We took a few pictures and walked back through the village for the ride down the mountain. The ride down was even windier than the ride up and I must say that I was quite relieved to find ourselves back at the bottom. We hopped in a cab back to the airport and went to check in for our flight on Dragon Air to Chaing Mai.

[The plane departed from a remote stand, and on our way, we saw a couple of the 'big heavies':





Ahh, one day, one day...]

Anyway, we boarded onto the KA flight.





The flight was a short hour and a half and we were served a Kosher meal within ten minutes of take-off.



We landed in a more developed airport than expected. It seemed small but completely functional and we went through customs and found our luggage with no problems. After exchanging some money, we went to a little taxi kiosk to arrange for a taxi to take us to the La Meridian Chaing Mai. The girl behind the counter handed us a slip of paper with our taxi’s number on it and we went outside to wait for it. Many older, run-down taxis slipped by us, but none with our number on it. Finally, a sleek, new, white SUV pulled up, and a gentleman hopped out and started loading our luggage. We had won the taxi lottery.

The ride to the hotel was short, and along the way we noticed that everyone without exception rides mopeds in Thailand. We passed 100 –year-old grannies, five year old kids and everyone in between racing around on little mopeds, sans helmet of course. The area consists of busy, narrow, crowded streets with people sitting on the curbs cooking their dinners outdoors, mopeds racing around, lots of hotels, tourist companies, shops and massage parlors every two feet.  Pulling up to the La Meridian was a relief, because it was surrounded by plenty of other hotels, motels and hostels that did not look quite like somewhere you would want to stay. AJK took advantage of our luck in landing this car and inquired with the driver if we could book him for the entire day to take us touring. The fact that the driver spoke zero English aside, AJK was successful in conveying that we wanted him to drive us around the next day. We agreed to meet at 8:30 the next morning at the hotel and we hoped that he had agreed as well, but there was no way to tell. [Originally, he asked for 1000 baht, but when I didn’t answer quickly enough, though just because I didn’t really understand him, he lowered it to 800 baht!]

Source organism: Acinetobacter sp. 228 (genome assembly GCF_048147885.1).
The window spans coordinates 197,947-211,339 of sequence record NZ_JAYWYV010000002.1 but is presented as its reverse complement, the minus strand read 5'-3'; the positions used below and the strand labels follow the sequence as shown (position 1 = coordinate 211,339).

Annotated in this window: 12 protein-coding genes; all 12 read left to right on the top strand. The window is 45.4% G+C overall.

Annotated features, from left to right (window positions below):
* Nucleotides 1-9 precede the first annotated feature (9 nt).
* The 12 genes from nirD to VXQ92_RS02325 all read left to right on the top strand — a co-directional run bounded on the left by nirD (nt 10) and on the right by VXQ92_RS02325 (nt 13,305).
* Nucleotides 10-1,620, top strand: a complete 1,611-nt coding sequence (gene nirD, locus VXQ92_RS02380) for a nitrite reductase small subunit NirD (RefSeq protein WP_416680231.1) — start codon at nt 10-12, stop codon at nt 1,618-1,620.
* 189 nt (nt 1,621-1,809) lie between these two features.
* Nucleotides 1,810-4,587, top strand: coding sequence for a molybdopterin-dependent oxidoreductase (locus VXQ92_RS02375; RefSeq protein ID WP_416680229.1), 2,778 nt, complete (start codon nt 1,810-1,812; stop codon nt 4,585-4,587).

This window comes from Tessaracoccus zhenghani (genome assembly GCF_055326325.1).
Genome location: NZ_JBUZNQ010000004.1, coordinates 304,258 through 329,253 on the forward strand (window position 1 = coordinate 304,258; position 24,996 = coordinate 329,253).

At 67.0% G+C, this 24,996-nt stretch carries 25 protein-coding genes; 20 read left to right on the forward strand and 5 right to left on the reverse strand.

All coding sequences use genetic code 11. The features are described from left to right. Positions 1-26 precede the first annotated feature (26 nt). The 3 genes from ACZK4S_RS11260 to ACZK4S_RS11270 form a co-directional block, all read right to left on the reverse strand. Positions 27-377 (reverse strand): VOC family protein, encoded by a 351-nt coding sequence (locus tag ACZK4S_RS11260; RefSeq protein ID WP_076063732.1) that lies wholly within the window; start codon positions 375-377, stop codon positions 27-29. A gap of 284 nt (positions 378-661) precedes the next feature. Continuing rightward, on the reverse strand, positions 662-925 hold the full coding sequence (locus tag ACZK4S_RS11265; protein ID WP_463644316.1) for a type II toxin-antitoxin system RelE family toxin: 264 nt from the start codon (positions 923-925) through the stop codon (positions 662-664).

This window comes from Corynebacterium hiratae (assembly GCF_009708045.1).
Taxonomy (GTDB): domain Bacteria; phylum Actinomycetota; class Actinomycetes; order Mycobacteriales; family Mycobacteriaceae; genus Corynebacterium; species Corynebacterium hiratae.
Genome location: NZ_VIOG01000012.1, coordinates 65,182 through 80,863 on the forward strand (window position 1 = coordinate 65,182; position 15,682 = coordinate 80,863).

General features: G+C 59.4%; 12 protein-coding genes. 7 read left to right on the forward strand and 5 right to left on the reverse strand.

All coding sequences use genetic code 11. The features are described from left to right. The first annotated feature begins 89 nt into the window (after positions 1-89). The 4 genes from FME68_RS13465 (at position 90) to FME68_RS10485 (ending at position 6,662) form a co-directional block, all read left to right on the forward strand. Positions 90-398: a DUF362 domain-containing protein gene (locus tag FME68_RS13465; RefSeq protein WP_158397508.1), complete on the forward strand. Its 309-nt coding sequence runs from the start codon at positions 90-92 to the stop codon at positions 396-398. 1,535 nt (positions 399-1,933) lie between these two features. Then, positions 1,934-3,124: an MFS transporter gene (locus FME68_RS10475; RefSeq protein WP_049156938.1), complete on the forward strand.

The Le Meridian is a large, glistening and clean building with a beautiful elephant fountain outside.





We walked into the blessedly air-conditioned lobby and checked in. They had upgraded us to an Executive Corner Suite and we quickly went upstairs to check it out. The room was very large with a separate living room, rain shower, Jacuzzi tub and stunning views of Dio Suthep Mountain.









After checking out the room we went downstairs to be picked up by a spa van. The number one reason, possibly the only reason AJK wanted to go to Thailand is due to the fact that you cannot walk more than a foot in Thailand without tripping over somebody offering you a massage for the US dollar equivalent of about five bucks an hour. Even before landing in Chaing Mai, AJK had booked us each a two hour massage at the Cheeva Spa. The spa sends a van to pick you up at your hotel included in the price of your dirt cheap massage. After waiting a little, while we had the concierge call the spa to ensure that they were on their way.  A few minutes later we were picked up by a guy originally from Florida who had moved to Chaing Mai to study Thai massage and now ran the Cheeva spa with his Thai partner.

We were driven back to the hotel where we changed and headed out to try and find the Chabad of Chaing Mai to have some dinner. Thailand is completely unique in the sense that you can be traveling in what feels like the most remote corners of the world and then get back from crocodile wrestling or elephant riding and have a schnitzel for dinner. We set out walking down one of the busy roads of Chaing Mai where a night market was set up.

It seems that each city has a night market that pops up as soon as the sun goes down where locals sell hand crafted arts, jewelry, purses, wallets, belts, t-shirts and more. The main night market in Chaing Mai is inside the city gates on Sunday night, but each night vendors pop open their stalls on crowded sidewalks and try and convince you to part with a few dollars for some souvenirs. If you ask them if they have a different color, version or type of good they will respond with a saying you will get sick of hearing after even a few hours in Thailand, “same, same.”

We walked about fifteen minutes down this street and suddenly saw what every hungry, weary traveler wants to see, Hebrew letters proclaiming Beth Chabad! We entered a square shaped room with tables set up and were quickly greeted by a young thai boy who handed us menus in both Hebrew and English. While I was not so hungry, having just woken up from my massage nap, I chose not to order anything while AJK ordered a plate of Chicken Szeshuan. The chicken was absolutely delicious. (Just because I chose not to order anything, doesn’t mean I wasn’t going to eat what AJK ordered.)